Tuesday, 12 November 2019

Like Private Ryan, deserve freedom

VERY soon we will be remembering the centenary of day when the guns fell silent 100 years ago and the bloodbath, though not the damage, caused by the First World War was finally over.

Who or what do you remember on Remembrance Day? I can’t remember war — thank God I have never experienced it directly. And to remember peace I just have to look around me.

No, I remember “Uncle” Tom, one of my great-grandfather’s apprentices, who with two great-aunts helped bring me up.

Tom was a wheelwright by trade, who stayed on with the family when his apprenticeship was done.

He volunteered for the army in the First World War, and worked with the horses of the Royal Artillery.

Tom never spoke of the suffering he saw and endured, but there were three things which served as reminders, more to us than him.

Firstly, the swagger-stick tucked into a convenient slot in the workshop wall when he returned in 1918 — it stayed there till he died at the grand old age of 97, nearly 70 years later. “I’m home,” it said, “but I’m not the same.”

Secondly, the picture of The Angels of Mons on the drawing-room wall. It mystified me as a child.

Tom fought at Mons and was sceptical about the story (Wikipedia is your friend!) but the great-aunts were fervent believers — the angel had watched over him.

Thirdly, the loaded shotgun he kept behind the door at the bottom of the stairs, which he would occasionally bring out when some unfortunate bird had the temerity to interfere with his raspberries. Many a starling got both barrels.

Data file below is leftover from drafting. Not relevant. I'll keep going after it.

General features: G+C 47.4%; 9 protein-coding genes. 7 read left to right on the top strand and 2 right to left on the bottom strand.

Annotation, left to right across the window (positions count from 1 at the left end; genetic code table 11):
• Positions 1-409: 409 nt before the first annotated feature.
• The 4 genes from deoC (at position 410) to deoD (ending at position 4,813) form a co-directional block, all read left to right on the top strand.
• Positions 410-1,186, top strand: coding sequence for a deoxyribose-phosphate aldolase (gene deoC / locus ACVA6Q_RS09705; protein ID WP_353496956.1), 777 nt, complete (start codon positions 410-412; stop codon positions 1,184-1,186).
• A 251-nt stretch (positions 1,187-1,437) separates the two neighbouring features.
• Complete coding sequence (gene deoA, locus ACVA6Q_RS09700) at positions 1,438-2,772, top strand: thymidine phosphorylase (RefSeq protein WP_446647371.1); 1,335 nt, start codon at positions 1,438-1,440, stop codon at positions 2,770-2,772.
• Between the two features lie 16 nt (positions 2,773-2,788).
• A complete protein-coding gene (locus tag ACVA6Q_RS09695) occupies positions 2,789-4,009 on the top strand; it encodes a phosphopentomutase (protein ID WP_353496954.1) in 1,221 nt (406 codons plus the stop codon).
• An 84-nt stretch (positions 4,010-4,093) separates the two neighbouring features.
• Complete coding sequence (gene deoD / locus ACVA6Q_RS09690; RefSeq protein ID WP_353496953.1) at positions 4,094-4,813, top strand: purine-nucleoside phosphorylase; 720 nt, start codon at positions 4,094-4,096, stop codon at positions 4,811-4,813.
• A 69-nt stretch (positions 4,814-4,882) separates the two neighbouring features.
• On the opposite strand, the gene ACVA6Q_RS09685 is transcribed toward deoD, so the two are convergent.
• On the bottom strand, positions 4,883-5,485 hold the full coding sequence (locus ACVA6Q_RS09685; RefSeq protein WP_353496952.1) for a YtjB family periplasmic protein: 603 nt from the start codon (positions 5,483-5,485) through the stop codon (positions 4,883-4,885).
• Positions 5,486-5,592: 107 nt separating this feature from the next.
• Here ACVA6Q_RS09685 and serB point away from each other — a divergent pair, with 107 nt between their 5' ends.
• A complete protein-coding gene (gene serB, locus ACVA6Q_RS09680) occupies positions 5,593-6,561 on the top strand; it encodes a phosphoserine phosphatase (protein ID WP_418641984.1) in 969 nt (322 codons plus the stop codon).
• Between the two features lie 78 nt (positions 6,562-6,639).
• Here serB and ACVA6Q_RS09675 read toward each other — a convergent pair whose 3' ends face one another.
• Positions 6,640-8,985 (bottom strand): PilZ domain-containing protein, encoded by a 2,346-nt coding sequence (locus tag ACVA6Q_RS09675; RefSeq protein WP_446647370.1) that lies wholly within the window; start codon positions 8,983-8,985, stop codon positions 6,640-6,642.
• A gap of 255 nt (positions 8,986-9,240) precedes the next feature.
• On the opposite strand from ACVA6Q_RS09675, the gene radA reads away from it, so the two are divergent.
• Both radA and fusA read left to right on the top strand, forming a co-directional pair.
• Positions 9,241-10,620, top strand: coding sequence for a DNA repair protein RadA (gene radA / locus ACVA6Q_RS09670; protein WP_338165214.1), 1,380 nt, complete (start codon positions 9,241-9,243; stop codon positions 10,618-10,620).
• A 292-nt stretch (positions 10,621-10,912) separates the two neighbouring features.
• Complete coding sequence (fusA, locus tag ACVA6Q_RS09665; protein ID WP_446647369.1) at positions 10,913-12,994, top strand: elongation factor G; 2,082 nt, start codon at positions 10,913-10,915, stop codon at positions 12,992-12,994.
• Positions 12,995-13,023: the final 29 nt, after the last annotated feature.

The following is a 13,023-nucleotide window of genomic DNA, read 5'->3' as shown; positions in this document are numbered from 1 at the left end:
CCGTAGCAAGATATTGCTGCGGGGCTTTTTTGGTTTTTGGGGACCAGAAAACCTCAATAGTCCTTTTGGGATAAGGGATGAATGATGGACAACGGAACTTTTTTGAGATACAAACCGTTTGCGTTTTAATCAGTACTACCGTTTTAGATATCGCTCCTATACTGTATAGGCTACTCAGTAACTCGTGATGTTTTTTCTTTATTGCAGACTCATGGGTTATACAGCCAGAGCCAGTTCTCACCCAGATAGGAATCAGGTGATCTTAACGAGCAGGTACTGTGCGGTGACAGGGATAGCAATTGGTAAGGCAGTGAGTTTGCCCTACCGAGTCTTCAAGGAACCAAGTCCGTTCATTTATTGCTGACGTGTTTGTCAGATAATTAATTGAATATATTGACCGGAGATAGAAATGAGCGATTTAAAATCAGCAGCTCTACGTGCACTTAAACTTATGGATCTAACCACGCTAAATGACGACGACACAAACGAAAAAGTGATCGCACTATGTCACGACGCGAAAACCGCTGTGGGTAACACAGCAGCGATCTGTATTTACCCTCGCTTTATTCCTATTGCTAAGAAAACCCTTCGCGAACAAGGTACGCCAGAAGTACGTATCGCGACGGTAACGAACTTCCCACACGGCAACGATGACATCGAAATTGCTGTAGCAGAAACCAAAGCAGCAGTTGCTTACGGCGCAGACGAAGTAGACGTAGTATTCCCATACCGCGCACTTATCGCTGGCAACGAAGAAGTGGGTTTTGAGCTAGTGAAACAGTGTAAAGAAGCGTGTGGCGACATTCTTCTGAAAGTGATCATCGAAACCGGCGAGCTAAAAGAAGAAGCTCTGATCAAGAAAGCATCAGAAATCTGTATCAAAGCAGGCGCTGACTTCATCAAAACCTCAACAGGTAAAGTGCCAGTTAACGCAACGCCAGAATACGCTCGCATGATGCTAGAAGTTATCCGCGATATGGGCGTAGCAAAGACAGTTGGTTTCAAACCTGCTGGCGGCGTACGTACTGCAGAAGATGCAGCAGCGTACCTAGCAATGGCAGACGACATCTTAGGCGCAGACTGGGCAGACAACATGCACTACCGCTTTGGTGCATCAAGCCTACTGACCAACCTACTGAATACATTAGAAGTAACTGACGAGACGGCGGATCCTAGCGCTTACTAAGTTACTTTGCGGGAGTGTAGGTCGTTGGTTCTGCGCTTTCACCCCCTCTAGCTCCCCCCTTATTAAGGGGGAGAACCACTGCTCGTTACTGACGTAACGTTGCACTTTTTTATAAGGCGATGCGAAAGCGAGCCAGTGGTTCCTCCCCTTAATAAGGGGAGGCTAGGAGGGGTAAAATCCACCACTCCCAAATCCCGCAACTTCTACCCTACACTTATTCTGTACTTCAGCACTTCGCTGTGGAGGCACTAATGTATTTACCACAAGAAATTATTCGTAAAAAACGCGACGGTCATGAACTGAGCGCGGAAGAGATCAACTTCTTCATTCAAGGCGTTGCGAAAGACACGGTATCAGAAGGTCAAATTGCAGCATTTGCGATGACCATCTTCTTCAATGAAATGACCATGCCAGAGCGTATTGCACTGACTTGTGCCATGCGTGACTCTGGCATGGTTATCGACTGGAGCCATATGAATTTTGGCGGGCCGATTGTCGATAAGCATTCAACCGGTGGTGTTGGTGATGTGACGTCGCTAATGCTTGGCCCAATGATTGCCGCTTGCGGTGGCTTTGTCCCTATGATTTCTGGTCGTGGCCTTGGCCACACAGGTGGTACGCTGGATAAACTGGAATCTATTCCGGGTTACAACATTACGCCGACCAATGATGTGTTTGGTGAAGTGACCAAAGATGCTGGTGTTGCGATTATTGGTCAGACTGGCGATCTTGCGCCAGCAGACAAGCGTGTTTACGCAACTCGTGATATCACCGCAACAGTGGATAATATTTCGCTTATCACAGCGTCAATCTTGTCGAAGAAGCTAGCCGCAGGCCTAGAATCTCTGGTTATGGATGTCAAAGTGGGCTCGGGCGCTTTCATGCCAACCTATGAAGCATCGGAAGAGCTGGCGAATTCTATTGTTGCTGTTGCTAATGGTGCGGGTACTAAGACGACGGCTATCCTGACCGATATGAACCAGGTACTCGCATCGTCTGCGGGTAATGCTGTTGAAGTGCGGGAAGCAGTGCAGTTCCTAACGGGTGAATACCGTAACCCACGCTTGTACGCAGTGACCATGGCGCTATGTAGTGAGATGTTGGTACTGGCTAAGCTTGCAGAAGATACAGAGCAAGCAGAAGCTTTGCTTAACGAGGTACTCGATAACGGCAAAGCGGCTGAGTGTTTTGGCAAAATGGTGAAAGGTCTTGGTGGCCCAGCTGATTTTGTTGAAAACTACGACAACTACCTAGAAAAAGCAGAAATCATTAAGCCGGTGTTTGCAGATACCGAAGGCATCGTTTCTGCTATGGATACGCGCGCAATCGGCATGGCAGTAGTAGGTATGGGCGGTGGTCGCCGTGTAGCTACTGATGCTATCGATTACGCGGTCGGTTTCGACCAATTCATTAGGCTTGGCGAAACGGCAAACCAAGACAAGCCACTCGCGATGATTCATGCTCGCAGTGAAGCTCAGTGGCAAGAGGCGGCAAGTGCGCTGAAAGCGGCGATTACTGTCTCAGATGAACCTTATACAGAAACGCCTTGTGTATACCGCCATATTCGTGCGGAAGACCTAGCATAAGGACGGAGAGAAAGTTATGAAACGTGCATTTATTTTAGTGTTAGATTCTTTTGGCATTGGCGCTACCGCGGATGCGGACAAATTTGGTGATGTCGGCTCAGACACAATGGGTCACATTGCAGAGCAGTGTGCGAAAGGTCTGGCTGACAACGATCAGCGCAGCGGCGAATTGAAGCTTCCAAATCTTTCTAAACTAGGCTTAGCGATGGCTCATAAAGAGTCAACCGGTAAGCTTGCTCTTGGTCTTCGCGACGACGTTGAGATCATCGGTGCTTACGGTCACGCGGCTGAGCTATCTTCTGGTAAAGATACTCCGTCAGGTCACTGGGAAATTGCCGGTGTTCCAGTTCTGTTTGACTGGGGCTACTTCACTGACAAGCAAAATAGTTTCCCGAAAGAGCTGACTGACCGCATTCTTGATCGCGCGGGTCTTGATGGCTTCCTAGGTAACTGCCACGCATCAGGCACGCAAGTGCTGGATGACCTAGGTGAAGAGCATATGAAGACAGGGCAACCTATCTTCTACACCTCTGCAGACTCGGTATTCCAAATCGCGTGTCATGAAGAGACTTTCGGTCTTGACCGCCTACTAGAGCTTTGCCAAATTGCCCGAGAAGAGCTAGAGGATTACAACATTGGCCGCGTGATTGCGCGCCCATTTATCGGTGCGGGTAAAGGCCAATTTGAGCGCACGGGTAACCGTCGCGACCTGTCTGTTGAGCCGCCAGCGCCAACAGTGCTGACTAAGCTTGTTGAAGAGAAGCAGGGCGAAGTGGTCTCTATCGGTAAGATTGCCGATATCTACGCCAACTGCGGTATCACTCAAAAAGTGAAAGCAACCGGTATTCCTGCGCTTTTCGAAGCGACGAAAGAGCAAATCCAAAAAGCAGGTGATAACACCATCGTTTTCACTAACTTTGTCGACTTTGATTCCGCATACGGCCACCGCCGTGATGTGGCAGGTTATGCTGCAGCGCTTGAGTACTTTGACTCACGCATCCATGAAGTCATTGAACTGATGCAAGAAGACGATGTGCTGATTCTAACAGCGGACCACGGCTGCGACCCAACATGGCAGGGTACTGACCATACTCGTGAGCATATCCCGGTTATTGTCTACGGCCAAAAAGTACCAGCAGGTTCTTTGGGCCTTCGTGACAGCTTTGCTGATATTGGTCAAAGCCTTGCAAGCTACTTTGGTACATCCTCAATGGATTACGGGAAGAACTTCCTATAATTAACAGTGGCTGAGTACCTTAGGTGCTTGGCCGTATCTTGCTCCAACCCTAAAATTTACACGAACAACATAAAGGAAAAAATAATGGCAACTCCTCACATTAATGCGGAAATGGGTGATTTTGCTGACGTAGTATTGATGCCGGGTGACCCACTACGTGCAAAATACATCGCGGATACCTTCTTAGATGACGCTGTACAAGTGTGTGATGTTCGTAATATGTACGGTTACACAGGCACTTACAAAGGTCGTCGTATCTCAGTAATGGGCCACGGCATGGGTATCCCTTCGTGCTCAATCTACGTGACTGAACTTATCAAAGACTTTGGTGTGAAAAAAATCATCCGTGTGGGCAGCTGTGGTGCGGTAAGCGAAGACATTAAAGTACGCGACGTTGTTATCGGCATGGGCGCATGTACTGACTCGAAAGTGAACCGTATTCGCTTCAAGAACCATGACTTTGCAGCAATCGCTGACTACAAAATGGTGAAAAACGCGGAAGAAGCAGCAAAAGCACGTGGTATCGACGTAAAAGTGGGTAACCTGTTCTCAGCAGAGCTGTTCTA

It would be hard to find a gentler man in his dealing with people (as opposed to birds). Tom had a twinkle in his eye and an endless supply of stories with which he would charm the ladies, but having that gun close by was important to him. The gun might explain why he remained a bachelor.

Why am I telling you all this? Because I find that around Remembrance Day each year it helps me to remember individuals, people I have known who served through, or didn’t make it through, one of the wars of our nation.

You can see a splendid exhibition about rowers turned soldiers at the River & Rowing Museum.

Remembering them, I begin to understand the true cost and waste of war, the real meaning of courage and sacrifice, and I begin to grasp what our current servicemen and women are offering as they serve here and overseas.

Do you remember the film Saving Private Ryan? A special team search Normandy for a paratrooper, Private Ryan, who is the last surviving brother of four servicemen and missing in action.

After many trials in which two of the team are killed, they find him. The captain of the team is fatally wounded and his last words to Private Ryan are “James … deserve this.”

At this time of year I somehow hear Uncle Tom saying the same to me.

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